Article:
EDITORIAL: Rowan Pet Therapy needs more pet options for students

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Just less than five years ago, Rowan University introduced its Shrieber Family Pet Therapy Program, an outlet that provides Animal-Assisted Therapy for students or anyone affiliated with the school.

The idea of a college providing a pet therapy program isn’t a new one, with other local schools like Drexel and Temple also having these programs, as well as many other colleges across the country. When taking a look at these programs, there is one thing that many have in common: they only have dogs. 

To be clear, The Whit staff loves dogs and thinks therapy dogs are great, and with good reason. According to National Geographic, there are more than 50,000 therapy dogs across the nation. Spending time with furry friends is a great way to relieve mental struggles, but there are other pets that can bring the same support. 

The first that comes to mind are cats, and while they might not be the most common animal considered when it comes to pet therapy, they are rising in popularity. There are hundreds of cats registered that can do this job, and it makes sense why. 

Cats are the second most common household pet in America, just behind dogs, with over 30 million people having one of their own. Knowing that statistic, if they add cats to the pet therapy program here at Rowan it might mean that students who had to leave their beloved cats at home for the first time can find a bit of comfort in being with an animal they are familiar with.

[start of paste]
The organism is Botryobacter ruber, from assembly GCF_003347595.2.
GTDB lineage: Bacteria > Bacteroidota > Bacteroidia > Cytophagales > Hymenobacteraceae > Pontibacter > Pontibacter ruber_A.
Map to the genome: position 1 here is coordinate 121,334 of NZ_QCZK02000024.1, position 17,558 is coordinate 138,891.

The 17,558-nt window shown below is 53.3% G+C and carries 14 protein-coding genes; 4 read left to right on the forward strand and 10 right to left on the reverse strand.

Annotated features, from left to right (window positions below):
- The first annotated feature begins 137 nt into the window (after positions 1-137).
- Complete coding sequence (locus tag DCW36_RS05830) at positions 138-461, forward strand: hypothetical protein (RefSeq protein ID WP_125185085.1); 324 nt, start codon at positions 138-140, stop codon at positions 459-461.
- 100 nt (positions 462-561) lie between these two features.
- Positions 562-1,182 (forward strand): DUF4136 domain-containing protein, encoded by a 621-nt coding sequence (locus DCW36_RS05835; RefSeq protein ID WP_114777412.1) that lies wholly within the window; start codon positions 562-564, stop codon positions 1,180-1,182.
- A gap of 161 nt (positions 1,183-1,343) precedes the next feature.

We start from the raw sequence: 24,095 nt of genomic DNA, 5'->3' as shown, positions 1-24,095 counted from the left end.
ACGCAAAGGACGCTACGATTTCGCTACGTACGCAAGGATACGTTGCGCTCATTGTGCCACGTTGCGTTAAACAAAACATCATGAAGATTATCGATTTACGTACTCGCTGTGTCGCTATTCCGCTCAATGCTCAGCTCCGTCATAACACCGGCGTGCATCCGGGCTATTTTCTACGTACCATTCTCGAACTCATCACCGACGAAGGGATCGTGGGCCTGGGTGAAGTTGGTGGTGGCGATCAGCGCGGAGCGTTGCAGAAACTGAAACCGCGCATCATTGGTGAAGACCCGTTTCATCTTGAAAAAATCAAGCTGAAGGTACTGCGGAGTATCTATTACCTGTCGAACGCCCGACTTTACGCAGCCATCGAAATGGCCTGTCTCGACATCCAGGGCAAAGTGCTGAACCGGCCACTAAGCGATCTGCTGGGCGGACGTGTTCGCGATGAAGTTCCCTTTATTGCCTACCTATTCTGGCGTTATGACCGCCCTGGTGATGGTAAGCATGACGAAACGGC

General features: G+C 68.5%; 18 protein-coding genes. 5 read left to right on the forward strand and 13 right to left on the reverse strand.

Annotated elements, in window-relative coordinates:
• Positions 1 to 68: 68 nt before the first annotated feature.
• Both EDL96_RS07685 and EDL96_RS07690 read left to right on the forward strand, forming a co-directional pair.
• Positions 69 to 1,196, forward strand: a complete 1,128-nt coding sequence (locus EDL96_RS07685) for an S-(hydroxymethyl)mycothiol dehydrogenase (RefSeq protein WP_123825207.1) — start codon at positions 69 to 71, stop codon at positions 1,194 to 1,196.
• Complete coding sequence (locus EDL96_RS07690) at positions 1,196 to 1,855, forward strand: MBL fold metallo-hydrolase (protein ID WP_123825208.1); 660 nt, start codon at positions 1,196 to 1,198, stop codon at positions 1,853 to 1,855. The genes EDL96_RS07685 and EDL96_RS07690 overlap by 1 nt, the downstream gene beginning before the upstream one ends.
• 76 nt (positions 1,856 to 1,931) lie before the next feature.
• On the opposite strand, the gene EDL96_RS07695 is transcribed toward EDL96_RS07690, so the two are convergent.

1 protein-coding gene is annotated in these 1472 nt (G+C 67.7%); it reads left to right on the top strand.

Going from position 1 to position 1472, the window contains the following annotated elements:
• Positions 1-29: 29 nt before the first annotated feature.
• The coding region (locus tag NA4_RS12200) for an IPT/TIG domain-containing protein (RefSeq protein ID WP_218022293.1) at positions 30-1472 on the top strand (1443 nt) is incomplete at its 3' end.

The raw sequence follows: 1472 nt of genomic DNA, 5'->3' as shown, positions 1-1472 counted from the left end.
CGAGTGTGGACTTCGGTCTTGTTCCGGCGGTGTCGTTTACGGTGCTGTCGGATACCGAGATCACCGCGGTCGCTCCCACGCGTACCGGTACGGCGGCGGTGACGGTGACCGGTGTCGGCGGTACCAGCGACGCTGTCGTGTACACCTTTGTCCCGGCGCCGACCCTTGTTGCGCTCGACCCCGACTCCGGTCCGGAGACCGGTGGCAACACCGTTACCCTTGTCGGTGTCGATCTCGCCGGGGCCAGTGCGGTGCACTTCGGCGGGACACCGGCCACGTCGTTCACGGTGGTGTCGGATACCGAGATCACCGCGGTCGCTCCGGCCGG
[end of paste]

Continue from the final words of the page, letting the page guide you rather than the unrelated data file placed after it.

According to a study done by UCLA, around 70% of students going away to college feel homesick within that first year. If having cats in addition to the dogs can help those feeling like this, it is a positive reason to bring them on board. 

Also, take into consideration that some people might be afraid of dogs, perhaps due to an unfortunate incident from when they were younger. This is nothing personal to the Rowan therapy dogs. Still, no one looking for this option of therapy should have to stay away from it because they are scared of one particular animal, especially when cats are a great alternative. 

If this could be done and Rowan was able to find owners of trained cats to be a part of the program, it wouldn’t change anything besides making cat visits an option alongside dog visits. The way the appointment system is set up on the website, which is filling out a Google Form, it is easy to add an extra question for the person looking for pet therapy to pick their preference of animal.

While The Whit Staff feels like adding cats to the program is definitely a step in a great direction, there is one more factor that needs to be accounted for. There is no doubt that dogs and cats are adorable, but for some people, they can trigger allergies. According to the Asthma and Allergy Foundation of America, 10-20% of the world population is allergic to cats and dogs.

Adding a hypoallergenic option, such as reptiles or ferrets, would give students with allergies the ability to engage in pet therapy. There are even types of cats and dogs that are allergy-friendly.

Overall, the idea of pet therapy is a great opportunity that has been brought onto college campuses, because the more options to help with a student’s mental health, the better. While dogs are a great start to the program, the thought of expanding to cats is just as exciting too. 

So no matter if someone is a dog or cat person, everyone should have the option to spend time with their favorite furry — or non-furry — little friends.

For comments/questions about this story, email the.whit.rowan@gmail.com or tweet @TheWhitOnline

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